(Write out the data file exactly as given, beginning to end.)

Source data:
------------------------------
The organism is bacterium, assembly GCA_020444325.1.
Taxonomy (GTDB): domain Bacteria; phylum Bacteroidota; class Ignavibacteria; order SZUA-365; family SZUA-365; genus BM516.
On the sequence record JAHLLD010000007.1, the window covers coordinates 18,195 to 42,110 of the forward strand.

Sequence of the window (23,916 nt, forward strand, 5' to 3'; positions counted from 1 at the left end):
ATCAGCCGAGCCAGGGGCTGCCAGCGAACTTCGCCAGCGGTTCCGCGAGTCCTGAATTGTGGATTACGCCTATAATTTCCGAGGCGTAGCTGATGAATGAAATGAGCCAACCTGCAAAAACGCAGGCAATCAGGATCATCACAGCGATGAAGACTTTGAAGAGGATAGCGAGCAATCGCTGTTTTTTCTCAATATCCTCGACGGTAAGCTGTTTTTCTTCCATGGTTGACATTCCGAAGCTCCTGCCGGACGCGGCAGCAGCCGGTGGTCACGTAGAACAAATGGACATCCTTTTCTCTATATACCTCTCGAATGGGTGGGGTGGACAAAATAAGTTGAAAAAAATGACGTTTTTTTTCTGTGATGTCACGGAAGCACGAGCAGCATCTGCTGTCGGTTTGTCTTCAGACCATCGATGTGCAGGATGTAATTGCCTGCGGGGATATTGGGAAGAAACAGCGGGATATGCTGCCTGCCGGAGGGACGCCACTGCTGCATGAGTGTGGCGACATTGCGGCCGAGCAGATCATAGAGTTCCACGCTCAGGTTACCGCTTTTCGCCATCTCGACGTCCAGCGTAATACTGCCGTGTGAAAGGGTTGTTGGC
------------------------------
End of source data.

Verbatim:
The organism is bacterium, assembly GCA_020444325.1.
Taxonomy (GTDB): domain Bacteria; phylum Bacteroidota; class Ignavibacteria; order SZUA-365; family SZUA-365; genus BM516.
On the sequence record JAHLLD010000007.1, the window covers coordinates 18,195 to 42,110 of the forward strand.

Sequence of the window (23,916 nt, forward strand, 5' to 3'; positions counted from 1 at the left end):
ATCAGCCGAGCCAGGGGCTGCCAGCGAACTTCGCCAGCGGTTCCGCGAGTCCTGAATTGTGGATTACGCCTATAATTTCCGAGGCGTAGCTGATGAATGAAATGAGCCAACCTGCAAAAACGCAGGCAATCAGGATCATCACAGCGATGAAGACTTTGAAGAGGATAGCGAGCAATCGCTGTTTTTTCTCAATATCCTCGACGGTAAGCTGTTTTTCTTCCATGGTTGACATTCCGAAGCTCCTGCCGGACGCGGCAGCAGCCGGTGGTCACGTAGAACAAATGGACATCCTTTTCTCTATATACCTCTCGAATGGGTGGGGTGGACAAAATAAGTTGAAAAAAATGACGTTTTTTTTCTGTGATGTCACGGAAGCACGAGCAGCATCTGCTGTCGGTTTGTCTTCAGACCATCGATGTGCAGGATGTAATTGCCTGCGGGGATATTGGGAAGAAACAGCGGGATATGCTGCCTGCCGGAGGGACGCCACTGCTGCATGAGTGTGGCGACATTGCGGCCGAGCAGATCATAGAGTTCCACGCTCAGGTTACCGCTTTTCGCCATCTCGACGTCCAGCGTAATACTGCCGTGTGAAAGGGTTGTTGGC